HOSTCC scripts/extract-cert
scripts/extract-cert.c:21:10: fatal error: openssl/bio.h: No such file or
directory
#include <openssl/bio.h>
^~~~~~~~~~~~~~~
compilation terminated.
make[1]: *** [scripts/Makefile.host:92: scripts/extract-cert] Error 1
make: *** [Makefile:1065: scripts] Error 2
not at all fam with apt-cache search, I have not found a bio.h except in
some obvious biology related programs. unrelated to openssl IOW.
The man page is so long I quickly lose track of all the options.
So how would I state the search that will find it if it exists in the
repo's?
there's a file search "thing" somewhere, for apt... it's a plugin (i
think)... although i suspect you simply have the wrong version of
openssl installed.

ok so i do have /usr/include/openssl/bio.h (makes it easier if
someone else has it....) and so i can find it with:

$ grep bio.h /var/lib/dpkg/info/*.list | grep openssl

and that gives:

/var/lib/dpkg/info/libssl-dev:amd64.list:/usr/include/openssl/bio.h
/var/lib/dpkg/info/nodejs.list:/usr/include/node/openssl/bio.h

shriieeeek wtf am i doiiing with nodejs installed, dieee nodejs,
dieeeee sorry about that, adverse reaction to node.js

ok so you'll need to do "apt-get install libssl-dev" and that *should*
get you the missing openssl/bio.h file.

if you run into any other difficulties with missing packages, try this:

"apt-get build-dep linux-image-4.something.something"

that will install *all* build dependencies for a *debian* kernel build
process... which (warning) may be a little bit more than you bargained
for, you'll have to review what it recommends to install before
proceeding, ok?

basically when doing a build of a package that's similar (or
identical) to an existing debian one, the trick of installing
*debian's* build dependencies for the same name uuusuuually does the
trick of getting you everything you'll need to build that "vanilla"
upstream {whatever}.

problems come when debian sets different options from the default, and
you can always inspect the debian/rules file for what they are.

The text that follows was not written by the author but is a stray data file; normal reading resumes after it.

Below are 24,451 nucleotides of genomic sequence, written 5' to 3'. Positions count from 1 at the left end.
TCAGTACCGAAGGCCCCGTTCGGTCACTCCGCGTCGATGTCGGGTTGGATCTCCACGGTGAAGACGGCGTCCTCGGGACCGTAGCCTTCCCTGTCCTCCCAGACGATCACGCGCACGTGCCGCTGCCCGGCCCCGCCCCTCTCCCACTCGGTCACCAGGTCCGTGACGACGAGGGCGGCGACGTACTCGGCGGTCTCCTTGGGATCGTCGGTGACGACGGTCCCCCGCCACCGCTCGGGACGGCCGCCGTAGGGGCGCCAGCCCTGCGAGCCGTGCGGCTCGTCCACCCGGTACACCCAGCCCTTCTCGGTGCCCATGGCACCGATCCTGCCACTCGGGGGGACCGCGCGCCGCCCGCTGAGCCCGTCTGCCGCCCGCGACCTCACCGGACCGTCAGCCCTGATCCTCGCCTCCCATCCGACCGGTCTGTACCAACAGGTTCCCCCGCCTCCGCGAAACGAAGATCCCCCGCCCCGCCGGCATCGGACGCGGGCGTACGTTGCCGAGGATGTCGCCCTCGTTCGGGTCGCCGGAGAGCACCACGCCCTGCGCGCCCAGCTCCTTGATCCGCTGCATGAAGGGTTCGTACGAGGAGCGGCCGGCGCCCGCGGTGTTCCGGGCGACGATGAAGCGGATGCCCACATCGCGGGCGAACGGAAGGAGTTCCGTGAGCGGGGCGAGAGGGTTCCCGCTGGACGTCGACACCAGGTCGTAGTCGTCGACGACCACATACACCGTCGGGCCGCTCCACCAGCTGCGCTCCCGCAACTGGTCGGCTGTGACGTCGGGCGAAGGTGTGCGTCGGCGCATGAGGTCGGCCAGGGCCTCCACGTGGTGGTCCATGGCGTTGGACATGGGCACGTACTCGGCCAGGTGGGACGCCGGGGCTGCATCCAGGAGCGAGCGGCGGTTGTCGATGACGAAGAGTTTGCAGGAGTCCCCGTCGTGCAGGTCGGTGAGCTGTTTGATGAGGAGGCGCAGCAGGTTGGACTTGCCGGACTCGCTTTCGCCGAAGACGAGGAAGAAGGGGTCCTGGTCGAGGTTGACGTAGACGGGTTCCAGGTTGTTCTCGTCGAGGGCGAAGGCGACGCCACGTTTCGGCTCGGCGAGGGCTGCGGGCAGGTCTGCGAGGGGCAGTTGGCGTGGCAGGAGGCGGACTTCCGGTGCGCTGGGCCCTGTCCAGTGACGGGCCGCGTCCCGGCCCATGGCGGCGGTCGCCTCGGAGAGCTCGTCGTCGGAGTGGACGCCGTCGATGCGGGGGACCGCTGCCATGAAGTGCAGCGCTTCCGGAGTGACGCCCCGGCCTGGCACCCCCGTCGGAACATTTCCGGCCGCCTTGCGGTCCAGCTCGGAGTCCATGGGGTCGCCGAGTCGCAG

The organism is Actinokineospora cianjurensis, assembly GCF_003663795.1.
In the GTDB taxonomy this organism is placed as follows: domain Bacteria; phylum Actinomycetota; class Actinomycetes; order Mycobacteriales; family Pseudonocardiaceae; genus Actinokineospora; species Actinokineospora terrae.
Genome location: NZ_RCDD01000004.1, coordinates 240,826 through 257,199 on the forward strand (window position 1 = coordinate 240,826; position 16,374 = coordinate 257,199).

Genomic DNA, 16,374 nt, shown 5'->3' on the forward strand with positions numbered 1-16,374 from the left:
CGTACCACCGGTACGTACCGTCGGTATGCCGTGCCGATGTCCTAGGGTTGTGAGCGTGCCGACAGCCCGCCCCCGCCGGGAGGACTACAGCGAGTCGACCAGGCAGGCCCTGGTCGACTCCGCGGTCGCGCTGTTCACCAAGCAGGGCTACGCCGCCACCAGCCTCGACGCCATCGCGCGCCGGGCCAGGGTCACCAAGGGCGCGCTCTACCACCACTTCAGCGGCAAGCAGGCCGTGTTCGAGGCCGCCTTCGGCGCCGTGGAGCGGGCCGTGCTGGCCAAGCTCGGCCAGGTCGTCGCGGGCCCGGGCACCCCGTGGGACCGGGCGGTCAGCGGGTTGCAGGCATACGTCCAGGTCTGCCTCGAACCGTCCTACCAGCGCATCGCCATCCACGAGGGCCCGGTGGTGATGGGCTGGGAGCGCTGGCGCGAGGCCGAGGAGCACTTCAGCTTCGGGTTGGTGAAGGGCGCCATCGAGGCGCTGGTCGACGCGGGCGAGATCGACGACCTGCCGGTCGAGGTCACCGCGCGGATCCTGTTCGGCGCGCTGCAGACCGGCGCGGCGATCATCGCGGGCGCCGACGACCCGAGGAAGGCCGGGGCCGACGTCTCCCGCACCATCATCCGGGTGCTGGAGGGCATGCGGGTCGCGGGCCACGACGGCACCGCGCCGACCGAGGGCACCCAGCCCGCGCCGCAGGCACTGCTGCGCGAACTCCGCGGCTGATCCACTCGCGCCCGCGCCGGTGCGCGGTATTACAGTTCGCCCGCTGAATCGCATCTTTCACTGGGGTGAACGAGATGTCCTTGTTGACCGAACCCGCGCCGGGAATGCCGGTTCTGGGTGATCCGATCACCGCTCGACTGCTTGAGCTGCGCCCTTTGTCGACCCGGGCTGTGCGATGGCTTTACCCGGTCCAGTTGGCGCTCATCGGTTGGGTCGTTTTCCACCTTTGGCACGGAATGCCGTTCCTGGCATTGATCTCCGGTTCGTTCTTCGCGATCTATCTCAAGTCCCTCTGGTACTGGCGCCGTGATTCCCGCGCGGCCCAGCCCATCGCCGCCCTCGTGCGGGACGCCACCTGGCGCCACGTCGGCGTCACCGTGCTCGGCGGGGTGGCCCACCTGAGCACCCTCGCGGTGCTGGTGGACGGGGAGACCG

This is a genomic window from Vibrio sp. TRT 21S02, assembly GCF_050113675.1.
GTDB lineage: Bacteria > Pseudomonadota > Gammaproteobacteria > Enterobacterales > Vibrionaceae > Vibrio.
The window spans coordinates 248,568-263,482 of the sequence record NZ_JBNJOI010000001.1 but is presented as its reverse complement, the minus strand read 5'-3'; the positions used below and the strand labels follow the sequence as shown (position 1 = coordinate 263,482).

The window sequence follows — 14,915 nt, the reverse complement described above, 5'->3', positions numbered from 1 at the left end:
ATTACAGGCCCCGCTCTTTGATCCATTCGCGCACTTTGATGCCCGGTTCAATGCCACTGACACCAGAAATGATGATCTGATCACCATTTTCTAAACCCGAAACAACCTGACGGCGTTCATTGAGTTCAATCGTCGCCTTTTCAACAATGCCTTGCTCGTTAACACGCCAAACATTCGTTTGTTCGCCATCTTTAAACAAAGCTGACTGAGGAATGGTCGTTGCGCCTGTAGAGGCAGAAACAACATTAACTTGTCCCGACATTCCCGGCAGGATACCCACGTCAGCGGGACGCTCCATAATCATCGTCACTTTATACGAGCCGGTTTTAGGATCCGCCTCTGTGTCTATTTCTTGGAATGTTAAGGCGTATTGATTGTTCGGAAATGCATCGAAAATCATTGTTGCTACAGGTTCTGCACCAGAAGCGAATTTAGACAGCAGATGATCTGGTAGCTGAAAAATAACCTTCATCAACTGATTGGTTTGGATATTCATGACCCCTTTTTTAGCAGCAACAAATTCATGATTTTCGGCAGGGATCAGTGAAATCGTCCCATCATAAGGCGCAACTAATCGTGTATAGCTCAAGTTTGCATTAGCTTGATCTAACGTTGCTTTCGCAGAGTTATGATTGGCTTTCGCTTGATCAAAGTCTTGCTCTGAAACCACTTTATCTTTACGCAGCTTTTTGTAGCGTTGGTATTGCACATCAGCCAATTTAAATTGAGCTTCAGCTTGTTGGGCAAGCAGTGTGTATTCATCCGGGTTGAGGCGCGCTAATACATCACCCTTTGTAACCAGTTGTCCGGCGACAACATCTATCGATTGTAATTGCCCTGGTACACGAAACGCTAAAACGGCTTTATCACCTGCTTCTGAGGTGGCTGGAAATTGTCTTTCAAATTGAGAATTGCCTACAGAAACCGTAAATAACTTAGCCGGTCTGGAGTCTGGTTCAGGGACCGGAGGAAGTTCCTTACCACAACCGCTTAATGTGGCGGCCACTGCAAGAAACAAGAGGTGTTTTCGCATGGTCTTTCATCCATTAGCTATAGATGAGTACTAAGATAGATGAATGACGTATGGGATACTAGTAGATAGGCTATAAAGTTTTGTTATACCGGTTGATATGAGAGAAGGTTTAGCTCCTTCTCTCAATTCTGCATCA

deb http://raspbian.raspberrypi.org/raspbian/ buster main contrib
non-free rpi
# Uncomment line below then 'apt-get update' to enable 'apt-get source'
deb-src http://raspbian.raspberrypi.org/raspbian/ buster main contrib
non-free rpi
Post by Luke Kenneth Casson Leighton
never had *any* problems - at all - that weren't caused by doing
something incredibly stupid such as "ctrl-c" in the middle of an
installation (at the point where dpkg is being called), and even then,
apt-get -f install in almost 100% of cases fixed the "problem that i
had myself caused".
really: if you ask me, relying on GUIs for something as
mission-critical as installation of packages is asking for trouble.
What the gui is good for is showing you the exact package name to install
or purge. Nothing else, however capable it might be, can really replace
the look and feel of a good gui. But I've been corrected before. Teach
me!
:)

on-list is better (other people benefit too). these are what i use:

for source stuff:
* apt-get source {package} - gets the *source code* of a package
* apt-get build-dep {package} - gets you the (full) build
dependencies required to *make* a source package (with
"dpkg-buildpackage)

those are typically best done in a chroot, for safety.


to find out which package has a file installed:
* grep filename /var/lib/dpkg/info/*.list

general package installing process:
* apt-cache search "keyword(s)"
* apt-cache show {package} - usually pipe this into more (or less)
* apt-get install {package} - just one.
* apt-get --purge remove {package} - just one.

these are [almost certainly] the commands that synaptics runs,
behind-the-scenes. for me, GUIs just irritate me beyond belief,
because they typically require moving hands off the keyboard and onto
the mouse. i even use fvwm2 with "mouse-over equals window-focus"